This impact is highlighted based on the fact that the population under study was made up of 4830 older adults living in the community, who were engaged in a program of the Municipal Health Secretary for active aging. The measurements and strategies were based on a 12-month intervention, in which the respective measurements were made before and after the intervention, the results of which have been presented above.

The limitations of this research correspond to those of quasi-experimental studies, related to the limitation to control other associated factors that may influence the intervention and the lack of a control group, however, we sought to reduce these situations with a sample size important and representative of the total population and that had good adherence to the exercise-based intervention, which allows the changes found in the physical qualities of older adults to be related with greater strength of association.


The present study revealed that a supervised physical exercise program at the community level has positive effects on the physical capacities of coordination, balance, flexibility, strength, and aerobic capacity, therefore such programs with a specific intensity have physical benefits.

Similarly, there was evidence of an improvement in the self-perception of health status and the reduction of overweight and obesity. In addition, the majority of the population that attends this type of intervention is female, so the programs that respond to public health policies must establish strategies that allow greater adherence and participation of older adults of both sexes.

Ethics Approval and Informed Consent

Approval of the ethics committee Universidad Santiago de Cali on September 21, 2018 according to Minutes No. 04.


This research was funded by the General Research Directorate of the Universidad Santiago de Cali under call No. 02-2023.


The authors report no conflicts of interest in this work.


1. de Hoyos Alonso MD, Gorroñogoitia Iturbe A, Martín Lesende I, et al. Preventive activities in the elderly. PAPPS Update. Atención primaria. 2018;50:109–124. doi:10.1016/s0212-6567(18)30365-2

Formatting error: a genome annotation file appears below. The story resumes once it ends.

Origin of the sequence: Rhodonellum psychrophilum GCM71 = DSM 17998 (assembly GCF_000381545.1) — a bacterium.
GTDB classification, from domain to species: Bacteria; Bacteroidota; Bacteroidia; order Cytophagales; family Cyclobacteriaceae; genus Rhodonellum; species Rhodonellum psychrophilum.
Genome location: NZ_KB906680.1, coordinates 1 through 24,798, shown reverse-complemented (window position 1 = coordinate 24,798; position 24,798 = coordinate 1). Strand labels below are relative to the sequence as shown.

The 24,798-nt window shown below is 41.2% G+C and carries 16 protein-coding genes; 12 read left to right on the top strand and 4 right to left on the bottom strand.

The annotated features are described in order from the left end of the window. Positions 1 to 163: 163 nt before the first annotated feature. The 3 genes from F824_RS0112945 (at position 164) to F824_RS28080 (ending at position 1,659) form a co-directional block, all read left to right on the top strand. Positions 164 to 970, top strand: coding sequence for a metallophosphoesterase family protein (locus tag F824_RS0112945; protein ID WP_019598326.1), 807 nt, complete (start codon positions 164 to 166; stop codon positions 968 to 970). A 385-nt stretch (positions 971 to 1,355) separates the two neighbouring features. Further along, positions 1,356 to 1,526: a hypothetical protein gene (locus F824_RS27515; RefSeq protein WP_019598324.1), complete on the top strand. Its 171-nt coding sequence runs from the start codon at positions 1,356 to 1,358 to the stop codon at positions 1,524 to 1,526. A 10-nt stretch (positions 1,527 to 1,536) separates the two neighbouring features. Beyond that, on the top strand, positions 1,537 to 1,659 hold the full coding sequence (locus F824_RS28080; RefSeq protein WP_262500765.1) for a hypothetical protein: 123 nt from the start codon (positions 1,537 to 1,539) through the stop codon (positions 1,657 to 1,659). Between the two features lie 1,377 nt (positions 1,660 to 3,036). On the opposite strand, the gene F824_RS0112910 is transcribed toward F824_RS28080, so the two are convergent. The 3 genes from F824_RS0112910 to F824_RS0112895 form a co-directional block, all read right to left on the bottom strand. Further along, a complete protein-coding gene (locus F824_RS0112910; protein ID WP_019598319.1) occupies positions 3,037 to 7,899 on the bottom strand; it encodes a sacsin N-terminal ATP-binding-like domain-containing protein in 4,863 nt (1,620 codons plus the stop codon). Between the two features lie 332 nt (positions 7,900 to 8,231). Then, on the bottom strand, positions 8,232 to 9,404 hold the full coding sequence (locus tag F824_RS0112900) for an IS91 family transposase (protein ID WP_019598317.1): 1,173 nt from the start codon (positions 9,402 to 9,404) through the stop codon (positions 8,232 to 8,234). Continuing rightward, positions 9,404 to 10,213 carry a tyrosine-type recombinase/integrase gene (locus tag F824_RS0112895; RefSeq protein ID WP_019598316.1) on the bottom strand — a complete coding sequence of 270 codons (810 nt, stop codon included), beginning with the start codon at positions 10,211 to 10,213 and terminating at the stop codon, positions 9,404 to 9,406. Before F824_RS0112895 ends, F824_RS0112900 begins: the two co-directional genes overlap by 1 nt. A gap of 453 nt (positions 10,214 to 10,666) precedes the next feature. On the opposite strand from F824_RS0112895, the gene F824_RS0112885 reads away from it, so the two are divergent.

2. Ng TP, Feng L, Nyunt MSZ, et al. Nutritional, physical, cognitive, and combination interventions and frailty reversal among older adults: a randomized controlled trial. Am J Med. 2015;128(11):1225–1236.e1. doi:10.1016/j.amjmed.2015.06.017

3. Todd F, Melis F, Mura R, et al. A 12-week vigorous exercise protocol in a healthy group of persons over 65: study of physical function by means of the senior fitness test. BioMed Res Int. 2016;2016:1–6. doi:10.1155/2016/7639842

4. Herrera E, Pablos A, Chiva Ó, Pablos C. Effects of a global physical condition, self-steem and enjoyment on elderly adults. Agora for PE and SPORT. 2016;18(2):167–183.

5. Hwang C-L, Yoo J-K, Kim H-K, et al. Novel all-extremity high-intensity interval training improves aerobic fitness, cardiac function and insulin resistance in healthy older adults. Exp Gerontol. 2016;82:112–119. doi:10.1016/j.exger.2016.06.009

6. Haripriya S, Kumar D. Effect of a multi-component exercise program on functional mobility, exercise capacity and quality of life in older adults. J Clin Diagn Res. 2018;12(7):YC01–YC04. doi:10.7860/JCDR/2018/30986.11782

7. Kling HE, D’Agostino EM, Booth JV. The effect of a park-based physical activity program on cardiovascular, strength, and mobility outcomes among a sample of racially/ethnically diverse adults aged 55 or older. Prev Chronic Dis. 2018;15:180326. doi:10.5888/pcd15.180326externalicon

8. Allen JD, Vanbruggen MD, Johannsen NM, et al. PRIME: a novel low-mass, high-repetition approach to improve function in older adults. Med Sci Sports Exerc. 2018;50(5):1005–1014. doi:10.1249/MSS.0000000000001518